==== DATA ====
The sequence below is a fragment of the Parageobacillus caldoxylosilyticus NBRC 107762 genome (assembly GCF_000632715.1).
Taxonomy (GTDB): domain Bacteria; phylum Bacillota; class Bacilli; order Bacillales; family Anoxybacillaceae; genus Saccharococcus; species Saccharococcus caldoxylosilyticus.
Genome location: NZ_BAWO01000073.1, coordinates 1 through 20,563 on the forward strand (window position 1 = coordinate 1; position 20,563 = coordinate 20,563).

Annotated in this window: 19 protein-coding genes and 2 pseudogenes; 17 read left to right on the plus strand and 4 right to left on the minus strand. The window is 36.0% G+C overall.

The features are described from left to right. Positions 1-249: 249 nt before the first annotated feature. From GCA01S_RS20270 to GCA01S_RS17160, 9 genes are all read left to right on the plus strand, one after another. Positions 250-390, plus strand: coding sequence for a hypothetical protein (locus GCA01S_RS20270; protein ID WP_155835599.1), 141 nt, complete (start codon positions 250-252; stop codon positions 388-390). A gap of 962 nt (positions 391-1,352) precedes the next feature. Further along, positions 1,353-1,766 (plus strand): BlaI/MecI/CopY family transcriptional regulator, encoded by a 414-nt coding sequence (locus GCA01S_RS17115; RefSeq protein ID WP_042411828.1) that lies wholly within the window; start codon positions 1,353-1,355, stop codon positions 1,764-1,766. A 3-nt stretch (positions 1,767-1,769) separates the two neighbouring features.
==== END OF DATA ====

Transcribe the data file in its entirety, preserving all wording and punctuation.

The sequence below is a fragment of the Parageobacillus caldoxylosilyticus NBRC 107762 genome (assembly GCF_000632715.1).
Taxonomy (GTDB): domain Bacteria; phylum Bacillota; class Bacilli; order Bacillales; family Anoxybacillaceae; genus Saccharococcus; species Saccharococcus caldoxylosilyticus.
Genome location: NZ_BAWO01000073.1, coordinates 1 through 20,563 on the forward strand (window position 1 = coordinate 1; position 20,563 = coordinate 20,563).

Annotated in this window: 19 protein-coding genes and 2 pseudogenes; 17 read left to right on the plus strand and 4 right to left on the minus strand. The window is 36.0% G+C overall.

The features are described from left to right. Positions 1-249: 249 nt before the first annotated feature. From GCA01S_RS20270 to GCA01S_RS17160, 9 genes are all read left to right on the plus strand, one after another. Positions 250-390, plus strand: coding sequence for a hypothetical protein (locus GCA01S_RS20270; protein ID WP_155835599.1), 141 nt, complete (start codon positions 250-252; stop codon positions 388-390). A gap of 962 nt (positions 391-1,352) precedes the next feature. Further along, positions 1,353-1,766 (plus strand): BlaI/MecI/CopY family transcriptional regulator, encoded by a 414-nt coding sequence (locus GCA01S_RS17115; RefSeq protein ID WP_042411828.1) that lies wholly within the window; start codon positions 1,353-1,355, stop codon positions 1,764-1,766. A 3-nt stretch (positions 1,767-1,769) separates the two neighbouring features.